highland park

Father of Highland Park massacre suspect files for bankruptcy

The father of the Highland Park massacre suspect has filed for bankruptcy as he faces mounting legal costs related to the 2022 Fourth of July parade shooting.

Robert Crimo Jr. owes more than $1.6 million to more than 50 creditors, according to his October filing in federal bankruptcy court.

That total does not include the potential damages he could face in a dozen pending civil lawsuits from parade shooting victims and their families. A bank has already foreclosed on his Highland Park property.

Prosecutors say his son, Robert Crimo III, fired an assault rifle from a rooftop on July 4, 2022, killing seven people and wounding 48 more.

Crimo Jr.’s income has dried up, and he reported just over $200 in his bank accounts. He reported making $6,793 in 2023, far less than the $70,400 he reported in 2022, and $72,678 in 2021. He recently worked for three months at a Goodwill in Milwaukee, according to the filing.

His debts include a $2,800 unpaid dental bill, more than $2,600 in unpaid tickets in Chicago, thousands in unpaid utility bills and an unpaid car loan.

The largest chunk of debt is corporate loans totaling more than $1.4 million. Crimo Jr. once

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How rising water costs could drive this Michigan city to bankruptcy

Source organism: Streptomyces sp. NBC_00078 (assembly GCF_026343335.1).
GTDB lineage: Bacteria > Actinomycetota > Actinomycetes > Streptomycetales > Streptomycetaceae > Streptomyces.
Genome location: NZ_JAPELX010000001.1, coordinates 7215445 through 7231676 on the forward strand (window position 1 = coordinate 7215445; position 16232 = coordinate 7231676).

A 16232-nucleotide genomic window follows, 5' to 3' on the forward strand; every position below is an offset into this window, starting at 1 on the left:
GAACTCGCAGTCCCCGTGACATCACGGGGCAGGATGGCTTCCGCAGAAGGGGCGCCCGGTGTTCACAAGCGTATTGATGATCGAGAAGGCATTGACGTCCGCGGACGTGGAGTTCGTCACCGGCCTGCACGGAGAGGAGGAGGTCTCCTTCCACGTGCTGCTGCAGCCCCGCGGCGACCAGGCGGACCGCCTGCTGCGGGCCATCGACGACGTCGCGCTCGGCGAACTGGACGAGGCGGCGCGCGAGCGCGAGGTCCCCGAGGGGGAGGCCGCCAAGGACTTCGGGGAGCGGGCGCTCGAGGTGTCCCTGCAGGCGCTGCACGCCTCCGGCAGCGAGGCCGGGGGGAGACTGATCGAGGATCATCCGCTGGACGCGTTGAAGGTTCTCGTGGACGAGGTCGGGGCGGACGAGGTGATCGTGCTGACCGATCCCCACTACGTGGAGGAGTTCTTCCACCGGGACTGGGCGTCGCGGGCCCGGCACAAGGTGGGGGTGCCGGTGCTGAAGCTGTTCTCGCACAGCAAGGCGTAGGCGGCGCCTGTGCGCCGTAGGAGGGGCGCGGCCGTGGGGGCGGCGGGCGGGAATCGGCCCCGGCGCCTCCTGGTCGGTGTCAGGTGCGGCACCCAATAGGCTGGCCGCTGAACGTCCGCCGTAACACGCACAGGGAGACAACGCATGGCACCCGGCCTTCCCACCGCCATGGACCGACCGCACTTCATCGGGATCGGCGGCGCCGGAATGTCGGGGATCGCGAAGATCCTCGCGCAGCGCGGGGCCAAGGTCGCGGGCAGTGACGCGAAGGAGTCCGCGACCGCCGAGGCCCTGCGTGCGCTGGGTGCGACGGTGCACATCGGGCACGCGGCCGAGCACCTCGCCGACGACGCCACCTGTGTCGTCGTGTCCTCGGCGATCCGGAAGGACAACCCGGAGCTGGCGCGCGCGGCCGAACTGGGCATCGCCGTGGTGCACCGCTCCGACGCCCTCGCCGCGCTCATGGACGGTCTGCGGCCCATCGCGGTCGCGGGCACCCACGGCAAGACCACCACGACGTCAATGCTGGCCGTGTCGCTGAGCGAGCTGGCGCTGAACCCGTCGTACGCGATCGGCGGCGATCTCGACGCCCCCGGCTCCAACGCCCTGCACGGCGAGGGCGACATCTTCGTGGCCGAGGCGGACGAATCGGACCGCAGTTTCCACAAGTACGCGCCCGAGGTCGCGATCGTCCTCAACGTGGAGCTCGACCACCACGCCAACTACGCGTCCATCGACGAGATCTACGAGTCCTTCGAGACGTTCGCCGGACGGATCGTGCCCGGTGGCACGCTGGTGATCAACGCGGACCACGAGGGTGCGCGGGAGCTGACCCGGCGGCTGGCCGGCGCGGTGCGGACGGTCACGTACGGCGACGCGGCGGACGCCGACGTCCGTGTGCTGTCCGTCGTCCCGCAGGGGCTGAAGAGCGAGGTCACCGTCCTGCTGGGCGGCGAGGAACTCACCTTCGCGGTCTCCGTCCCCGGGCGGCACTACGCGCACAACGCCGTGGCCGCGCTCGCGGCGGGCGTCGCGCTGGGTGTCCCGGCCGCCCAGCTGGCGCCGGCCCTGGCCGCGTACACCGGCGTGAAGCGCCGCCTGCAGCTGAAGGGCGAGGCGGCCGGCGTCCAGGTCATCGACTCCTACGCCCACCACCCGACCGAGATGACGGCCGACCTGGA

How rising water costs could drive this Michigan city to bankruptcy

HIGHLAND PARK, Mich. — Surrounded by some of the largest fresh bodies of water in the country, many Michigan cities still struggle to provide their residents with safe and affordable drinking water.

That irony is especially painful in Highland Park, Michigan, an enclave city surrounded by Detroit, may be facing bankruptcy over tens of millions of dollars in water bills — the costly aftermath of a financial crisis that left residents without a working water plant.

READ MORE: How segregation and neglect left Benton Harbor, Michigan with toxic water

Highland Park Mayor Glenda McDonald asked the city council to approve hiring an attorney to help prepare for its mediation in May over its water debt with the Great Lakes Water Authority (GLWA). When the council did not approve this request, the mayor declared a state of emergency and asked the state to approve an expedited bankruptcy to get their financial affairs in order.

“Highland Park’s annual water and sewer bills of $7,000,000, and growing, are almost as much as our total property tax collections of $9,000,000 per year,” McDonald said in a statement in April.

McDonald also said it is “unjust and unconscionable” for 2,000 households in Highland Park

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